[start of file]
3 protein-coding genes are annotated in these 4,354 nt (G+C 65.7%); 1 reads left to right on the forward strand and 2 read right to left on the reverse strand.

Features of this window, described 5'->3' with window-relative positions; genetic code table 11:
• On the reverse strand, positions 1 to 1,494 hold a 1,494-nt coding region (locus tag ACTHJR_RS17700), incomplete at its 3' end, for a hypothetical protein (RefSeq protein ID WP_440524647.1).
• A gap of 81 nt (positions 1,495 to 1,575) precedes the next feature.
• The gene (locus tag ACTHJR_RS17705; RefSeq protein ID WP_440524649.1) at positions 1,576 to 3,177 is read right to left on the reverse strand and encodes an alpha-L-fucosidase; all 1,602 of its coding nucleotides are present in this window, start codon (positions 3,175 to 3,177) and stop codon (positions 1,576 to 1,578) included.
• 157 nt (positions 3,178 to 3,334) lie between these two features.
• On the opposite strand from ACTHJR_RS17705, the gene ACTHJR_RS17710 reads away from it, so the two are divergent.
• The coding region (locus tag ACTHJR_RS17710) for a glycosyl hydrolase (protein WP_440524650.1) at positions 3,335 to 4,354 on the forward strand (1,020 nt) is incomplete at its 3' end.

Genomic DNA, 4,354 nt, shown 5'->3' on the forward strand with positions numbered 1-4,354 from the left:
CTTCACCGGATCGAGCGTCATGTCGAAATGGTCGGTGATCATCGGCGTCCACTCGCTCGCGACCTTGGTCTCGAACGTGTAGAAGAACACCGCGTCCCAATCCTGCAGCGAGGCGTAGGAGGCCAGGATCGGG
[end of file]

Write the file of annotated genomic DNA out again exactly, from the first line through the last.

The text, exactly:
3 protein-coding genes are annotated in these 4,354 nt (G+C 65.7%); 1 reads left to right on the forward strand and 2 read right to left on the reverse strand.

Features of this window, described 5'->3' with window-relative positions; genetic code table 11:
• On the reverse strand, positions 1 to 1,494 hold a 1,494-nt coding region (locus tag ACTHJR_RS17700), incomplete at its 3' end, for a hypothetical protein (RefSeq protein ID WP_440524647.1).
• A gap of 81 nt (positions 1,495 to 1,575) precedes the next feature.
• The gene (locus tag ACTHJR_RS17705; RefSeq protein ID WP_440524649.1) at positions 1,576 to 3,177 is read right to left on the reverse strand and encodes an alpha-L-fucosidase; all 1,602 of its coding nucleotides are present in this window, start codon (positions 3,175 to 3,177) and stop codon (positions 1,576 to 1,578) included.
• 157 nt (positions 3,178 to 3,334) lie between these two features.
• On the opposite strand from ACTHJR_RS17705, the gene ACTHJR_RS17710 reads away from it, so the two are divergent.
• The coding region (locus tag ACTHJR_RS17710) for a glycosyl hydrolase (protein WP_440524650.1) at positions 3,335 to 4,354 on the forward strand (1,020 nt) is incomplete at its 3' end.

Genomic DNA, 4,354 nt, shown 5'->3' on the forward strand with positions numbered 1-4,354 from the left:
CTTCACCGGATCGAGCGTCATGTCGAAATGGTCGGTGATCATCGGCGTCCACTCGCTCGCGACCTTGGTCTCGAACGTGTAGAAGAACACCGCGTCCCAATCCTGCAGCGAGGCGTAGGAGGCCAGGATCGGG